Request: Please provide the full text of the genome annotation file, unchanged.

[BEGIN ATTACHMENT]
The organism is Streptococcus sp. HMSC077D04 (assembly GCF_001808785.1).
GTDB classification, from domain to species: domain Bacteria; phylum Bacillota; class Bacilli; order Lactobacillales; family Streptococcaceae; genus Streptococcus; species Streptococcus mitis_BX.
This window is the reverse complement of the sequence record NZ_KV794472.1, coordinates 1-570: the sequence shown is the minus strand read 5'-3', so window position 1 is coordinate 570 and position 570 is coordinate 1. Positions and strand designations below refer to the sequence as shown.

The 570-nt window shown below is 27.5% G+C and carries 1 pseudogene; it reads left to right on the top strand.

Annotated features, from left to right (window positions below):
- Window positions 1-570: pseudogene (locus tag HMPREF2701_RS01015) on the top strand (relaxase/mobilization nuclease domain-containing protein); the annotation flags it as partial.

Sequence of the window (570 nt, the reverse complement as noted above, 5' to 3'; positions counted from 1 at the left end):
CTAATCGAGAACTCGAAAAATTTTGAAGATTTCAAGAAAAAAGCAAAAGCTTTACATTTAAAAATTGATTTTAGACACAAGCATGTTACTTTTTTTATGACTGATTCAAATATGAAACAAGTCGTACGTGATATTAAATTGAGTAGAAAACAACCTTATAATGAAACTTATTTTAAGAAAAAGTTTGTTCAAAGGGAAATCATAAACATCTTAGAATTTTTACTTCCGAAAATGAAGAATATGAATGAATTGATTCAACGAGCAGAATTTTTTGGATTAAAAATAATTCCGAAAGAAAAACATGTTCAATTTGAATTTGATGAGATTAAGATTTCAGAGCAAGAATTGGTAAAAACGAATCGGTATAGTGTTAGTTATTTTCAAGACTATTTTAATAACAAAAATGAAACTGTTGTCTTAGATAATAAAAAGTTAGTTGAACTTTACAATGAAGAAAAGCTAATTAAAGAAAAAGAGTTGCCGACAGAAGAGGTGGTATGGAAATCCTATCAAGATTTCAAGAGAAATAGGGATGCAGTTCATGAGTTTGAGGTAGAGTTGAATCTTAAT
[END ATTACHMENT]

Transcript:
The organism is Streptococcus sp. HMSC077D04 (assembly GCF_001808785.1).
GTDB classification, from domain to species: domain Bacteria; phylum Bacillota; class Bacilli; order Lactobacillales; family Streptococcaceae; genus Streptococcus; species Streptococcus mitis_BX.
This window is the reverse complement of the sequence record NZ_KV794472.1, coordinates 1-570: the sequence shown is the minus strand read 5'-3', so window position 1 is coordinate 570 and position 570 is coordinate 1. Positions and strand designations below refer to the sequence as shown.

The 570-nt window shown below is 27.5% G+C and carries 1 pseudogene; it reads left to right on the top strand.

Annotated features, from left to right (window positions below):
- Window positions 1-570: pseudogene (locus tag HMPREF2701_RS01015) on the top strand (relaxase/mobilization nuclease domain-containing protein); the annotation flags it as partial.

Sequence of the window (570 nt, the reverse complement as noted above, 5' to 3'; positions counted from 1 at the left end):
CTAATCGAGAACTCGAAAAATTTTGAAGATTTCAAGAAAAAAGCAAAAGCTTTACATTTAAAAATTGATTTTAGACACAAGCATGTTACTTTTTTTATGACTGATTCAAATATGAAACAAGTCGTACGTGATATTAAATTGAGTAGAAAACAACCTTATAATGAAACTTATTTTAAGAAAAAGTTTGTTCAAAGGGAAATCATAAACATCTTAGAATTTTTACTTCCGAAAATGAAGAATATGAATGAATTGATTCAACGAGCAGAATTTTTTGGATTAAAAATAATTCCGAAAGAAAAACATGTTCAATTTGAATTTGATGAGATTAAGATTTCAGAGCAAGAATTGGTAAAAACGAATCGGTATAGTGTTAGTTATTTTCAAGACTATTTTAATAACAAAAATGAAACTGTTGTCTTAGATAATAAAAAGTTAGTTGAACTTTACAATGAAGAAAAGCTAATTAAAGAAAAAGAGTTGCCGACAGAAGAGGTGGTATGGAAATCCTATCAAGATTTCAAGAGAAATAGGGATGCAGTTCATGAGTTTGAGGTAGAGTTGAATCTTAAT